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Adrian Malpass

Business Developer (Emotionally Intelligent), The Experience Group

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Do introverts make better leaders?

Part of what I do is involved in developing emotionally intelligent businesses, leaders and teams.

Having recently seen Susan Cain's video on TED.com on 'The Power of Introverts' and listened to her in a recent radio interview here in the UK, I am increasingly finding my mind occupied by wondering about any link between being an introvert and being a successful leader.

My experience tells me that introverts quite possibly, or even probably, make better leaders than 'extroverts'.

What are your thoughts?

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  • Apr 11 2012: Whether someone does good or bad things really depends on whether their actions are in the best interests of substantive future needs and reasons, rather than out of simple beliefs and desires. Those who control the monetary strings would have us all believe that if we all work toward our desires, then the Invisible Hand will magically take us to Nirvana. In reality, though, the good actions are those that evolve into the future, questioned along the way and developed with accumulated wisdom, not dogma. Extroverts tend to take dogma and run with it, and the other dogs chase them. Introverts tend to look under the hood a little more, listen to the noises and see what adds to the collective harmony rather than banging through every barricade. The simplest way of putting this is that Evil is the result of an action taken based on unquestioned beliefs, and the difference between introverts and extroverts is whether they question beliefs or use them as a tool to control others. When expediency is important, the latter will probably succeed, but many of the things we are told are immediate threats turn out to be less threats than profit-making opportunities for vested interests (usually oil or religions).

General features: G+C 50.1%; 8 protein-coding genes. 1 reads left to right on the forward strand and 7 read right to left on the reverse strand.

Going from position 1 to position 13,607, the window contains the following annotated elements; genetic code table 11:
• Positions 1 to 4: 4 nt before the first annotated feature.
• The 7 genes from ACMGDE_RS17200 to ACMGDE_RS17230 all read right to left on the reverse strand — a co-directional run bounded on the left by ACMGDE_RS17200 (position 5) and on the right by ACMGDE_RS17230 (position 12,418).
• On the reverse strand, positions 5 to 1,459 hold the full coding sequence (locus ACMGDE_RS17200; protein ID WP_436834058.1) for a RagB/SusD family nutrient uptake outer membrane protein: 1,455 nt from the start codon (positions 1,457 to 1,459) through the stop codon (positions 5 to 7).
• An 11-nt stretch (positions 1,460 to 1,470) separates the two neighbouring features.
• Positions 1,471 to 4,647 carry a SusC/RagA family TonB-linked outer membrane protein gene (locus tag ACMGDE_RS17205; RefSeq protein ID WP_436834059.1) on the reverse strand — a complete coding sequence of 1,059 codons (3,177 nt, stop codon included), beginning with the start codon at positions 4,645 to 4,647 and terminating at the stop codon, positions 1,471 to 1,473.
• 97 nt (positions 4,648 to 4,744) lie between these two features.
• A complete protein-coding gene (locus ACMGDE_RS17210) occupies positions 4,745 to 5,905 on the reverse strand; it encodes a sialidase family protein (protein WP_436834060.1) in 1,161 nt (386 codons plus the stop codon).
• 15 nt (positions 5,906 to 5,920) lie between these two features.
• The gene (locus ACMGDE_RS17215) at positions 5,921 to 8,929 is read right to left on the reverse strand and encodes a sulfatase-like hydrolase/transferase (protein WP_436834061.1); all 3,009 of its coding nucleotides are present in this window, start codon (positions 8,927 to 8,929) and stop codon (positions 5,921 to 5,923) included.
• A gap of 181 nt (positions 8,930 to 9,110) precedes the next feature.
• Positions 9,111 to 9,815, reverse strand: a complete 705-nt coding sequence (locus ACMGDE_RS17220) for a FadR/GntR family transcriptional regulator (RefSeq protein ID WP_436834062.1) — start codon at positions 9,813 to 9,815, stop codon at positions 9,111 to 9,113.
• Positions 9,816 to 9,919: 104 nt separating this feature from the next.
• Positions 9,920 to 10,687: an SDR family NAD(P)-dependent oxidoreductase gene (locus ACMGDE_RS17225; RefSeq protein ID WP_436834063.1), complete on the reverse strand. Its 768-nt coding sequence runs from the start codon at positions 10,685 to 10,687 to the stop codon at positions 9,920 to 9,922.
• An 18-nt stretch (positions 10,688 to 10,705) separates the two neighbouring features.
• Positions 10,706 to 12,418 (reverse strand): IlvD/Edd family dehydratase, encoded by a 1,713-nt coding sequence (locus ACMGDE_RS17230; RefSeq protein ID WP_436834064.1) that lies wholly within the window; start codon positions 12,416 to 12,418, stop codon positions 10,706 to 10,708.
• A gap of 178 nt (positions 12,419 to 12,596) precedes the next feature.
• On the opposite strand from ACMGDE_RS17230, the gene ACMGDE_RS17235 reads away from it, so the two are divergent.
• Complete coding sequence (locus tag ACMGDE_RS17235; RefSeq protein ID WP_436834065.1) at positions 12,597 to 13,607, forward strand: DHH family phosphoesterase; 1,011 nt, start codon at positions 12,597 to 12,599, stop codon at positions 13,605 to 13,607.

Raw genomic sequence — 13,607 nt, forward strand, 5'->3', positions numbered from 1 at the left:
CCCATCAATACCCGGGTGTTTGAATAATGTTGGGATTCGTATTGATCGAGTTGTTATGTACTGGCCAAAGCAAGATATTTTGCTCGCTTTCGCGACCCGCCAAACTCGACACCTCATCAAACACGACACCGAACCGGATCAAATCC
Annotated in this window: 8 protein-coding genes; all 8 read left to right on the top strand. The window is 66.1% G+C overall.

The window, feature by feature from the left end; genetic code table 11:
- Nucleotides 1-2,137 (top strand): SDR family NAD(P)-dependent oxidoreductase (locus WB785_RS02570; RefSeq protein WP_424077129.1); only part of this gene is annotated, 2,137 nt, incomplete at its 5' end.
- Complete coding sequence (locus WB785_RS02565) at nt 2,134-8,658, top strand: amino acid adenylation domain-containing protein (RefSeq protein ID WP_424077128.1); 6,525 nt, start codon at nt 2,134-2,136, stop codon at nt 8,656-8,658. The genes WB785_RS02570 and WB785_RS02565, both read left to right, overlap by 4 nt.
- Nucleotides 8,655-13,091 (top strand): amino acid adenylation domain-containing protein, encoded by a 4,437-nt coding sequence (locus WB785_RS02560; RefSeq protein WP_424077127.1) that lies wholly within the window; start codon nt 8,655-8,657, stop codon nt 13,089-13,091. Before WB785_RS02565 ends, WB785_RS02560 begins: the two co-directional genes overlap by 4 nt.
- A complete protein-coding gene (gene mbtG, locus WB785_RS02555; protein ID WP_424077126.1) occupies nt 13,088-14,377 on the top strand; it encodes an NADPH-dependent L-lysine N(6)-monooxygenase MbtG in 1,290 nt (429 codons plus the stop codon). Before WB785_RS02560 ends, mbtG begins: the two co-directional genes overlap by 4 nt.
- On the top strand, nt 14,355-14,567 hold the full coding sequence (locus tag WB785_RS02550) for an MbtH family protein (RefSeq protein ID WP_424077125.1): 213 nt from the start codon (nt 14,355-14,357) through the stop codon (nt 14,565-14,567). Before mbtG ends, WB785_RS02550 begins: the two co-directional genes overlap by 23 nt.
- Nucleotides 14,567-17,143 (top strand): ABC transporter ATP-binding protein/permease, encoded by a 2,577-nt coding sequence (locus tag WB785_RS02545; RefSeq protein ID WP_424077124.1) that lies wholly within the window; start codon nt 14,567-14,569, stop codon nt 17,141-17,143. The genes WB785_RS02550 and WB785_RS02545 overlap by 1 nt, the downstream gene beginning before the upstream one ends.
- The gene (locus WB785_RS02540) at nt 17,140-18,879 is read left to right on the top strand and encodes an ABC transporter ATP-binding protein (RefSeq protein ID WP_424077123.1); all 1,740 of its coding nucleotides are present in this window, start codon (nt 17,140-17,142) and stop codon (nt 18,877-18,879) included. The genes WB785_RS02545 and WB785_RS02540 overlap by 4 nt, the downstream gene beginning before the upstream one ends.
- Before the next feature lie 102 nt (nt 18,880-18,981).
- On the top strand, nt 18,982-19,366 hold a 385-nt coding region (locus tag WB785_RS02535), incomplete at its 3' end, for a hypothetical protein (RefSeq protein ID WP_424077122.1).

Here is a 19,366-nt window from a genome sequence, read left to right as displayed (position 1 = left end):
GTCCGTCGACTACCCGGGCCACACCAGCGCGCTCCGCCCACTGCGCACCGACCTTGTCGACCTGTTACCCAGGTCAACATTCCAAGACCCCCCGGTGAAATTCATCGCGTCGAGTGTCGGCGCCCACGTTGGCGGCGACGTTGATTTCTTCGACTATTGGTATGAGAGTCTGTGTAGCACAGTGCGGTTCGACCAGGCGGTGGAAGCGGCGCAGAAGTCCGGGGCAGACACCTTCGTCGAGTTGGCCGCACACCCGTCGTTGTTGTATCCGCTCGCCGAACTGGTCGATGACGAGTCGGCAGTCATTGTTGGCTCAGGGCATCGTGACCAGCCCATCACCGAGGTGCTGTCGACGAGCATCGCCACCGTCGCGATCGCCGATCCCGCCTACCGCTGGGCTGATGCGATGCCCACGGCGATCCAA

Procrastination and introspection are sorely missing in today's world of instant gratification and pseudohero worship.

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